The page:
A fiery entrance for Blaze Type

Founded in 2016 by Matthieu Salvaggio, Blaze Type’s mythically-inspired typefaces have become powerhouses in the high-end and European scenes. Now, the Lyon-based foundry joins Type Network. We sat down with Salvaggio to learn about his typefaces’ pagan origins, the foundry’s name, and what’s different about his process.

Lucas Czarnecki: If you can remember a specific moment, when and why did you become interested in type design?

Matthieu Salvaggio: As far back as I can remember, I have liked drawing letters and glyphs. But I finally learned about type design as a professional practice when I entered graphic design school. That was about 15 years ago now. To be honest, I have been obsessed with this field ever since I attended my first lecture on type design.

Young Salvaggio
When asked how young he was when he noticed his love of type, Salvaggio says, “Around 5 to 7. When I started learning how to read.”

LC: How did you start Blaze? Tell us about the name?

MS: I launched Blaze Type in 2016 because I wanted a place to distribute my work the way I wanted. It’s a thrilling and personal thing to design what you want and share it amongst the designer community. The name of the foundry can be interpreted with double meaning. “Blaze Type” relates both to “Blaze” and to “Type Foundry” which are connected. In the past, a foundry’s process required heat, and it’s through heat that we design fonts. We’re pushed by this burning passion for designing letters. It made sense to have our foundry name linked to fire.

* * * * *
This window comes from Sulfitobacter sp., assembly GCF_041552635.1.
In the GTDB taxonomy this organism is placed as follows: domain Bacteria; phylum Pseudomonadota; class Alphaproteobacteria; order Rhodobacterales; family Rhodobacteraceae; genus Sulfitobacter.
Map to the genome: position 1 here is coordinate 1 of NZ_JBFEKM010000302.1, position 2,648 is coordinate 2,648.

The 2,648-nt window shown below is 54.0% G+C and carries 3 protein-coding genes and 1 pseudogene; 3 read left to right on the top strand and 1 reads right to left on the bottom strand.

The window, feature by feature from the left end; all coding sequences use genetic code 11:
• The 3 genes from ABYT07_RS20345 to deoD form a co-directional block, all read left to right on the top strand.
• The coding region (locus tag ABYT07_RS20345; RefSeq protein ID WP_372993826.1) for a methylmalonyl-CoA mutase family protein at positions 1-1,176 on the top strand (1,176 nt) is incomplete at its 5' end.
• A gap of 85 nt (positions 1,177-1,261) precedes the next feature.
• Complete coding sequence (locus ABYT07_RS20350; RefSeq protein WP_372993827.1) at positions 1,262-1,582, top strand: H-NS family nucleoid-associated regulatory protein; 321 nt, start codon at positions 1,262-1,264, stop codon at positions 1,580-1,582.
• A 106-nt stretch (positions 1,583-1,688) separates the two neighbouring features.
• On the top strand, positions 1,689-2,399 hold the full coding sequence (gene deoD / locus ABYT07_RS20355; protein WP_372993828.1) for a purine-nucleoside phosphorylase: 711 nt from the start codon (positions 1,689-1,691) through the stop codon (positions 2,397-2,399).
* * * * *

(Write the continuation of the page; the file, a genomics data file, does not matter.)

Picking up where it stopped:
LC: Is there anything unique or peculiar about your type design process?

MS: I don’t know if it’s peculiar or unique, but we use several methods depending on the project. We go through a lot of discussion on the basic set of letters of a font and review it quite a lot before moving to the production stages. This review process can be quite long–or short–depending on the answers we find during the experimentation phase.

Jeu de Paume exposition
Jeu de Paume exposition
Designer Benoît Cannaferina used Blaze Type's Area for the Jeu de Paume exposition in Paris, France. The typography creates an inviting and interactive design without graphics or fancy technology. Their website uses Area, too.

LC: Where do you find your major sources of inspiration?

MS: Everything that surrounds us! But mostly in mythology. I grew up hearing so many stories from pagan cultures that it still influences me. If I were to summarize my top muses: Mythology, architecture, and rational systems in graphic design.

LC: Do you have a favorite example of seeing your type in the wild? What do you hope designers use your typefaces for?

MS: I’m always amazed by what designers come up with when using our fonts, so I love all the projects I see with them. I have no favorites. We try to showcase as many as possible on our social networks or website. I find them all great. One special hope, though, would be to see our fonts used in a massive signage system.

Ulysses cover
What better way to use the mythical Sigurd than on the cover of Joyce's Ulysses? The cover, which forgoes imagery in favor of type, plays with scale and shows off Sigurd's luscious capitals.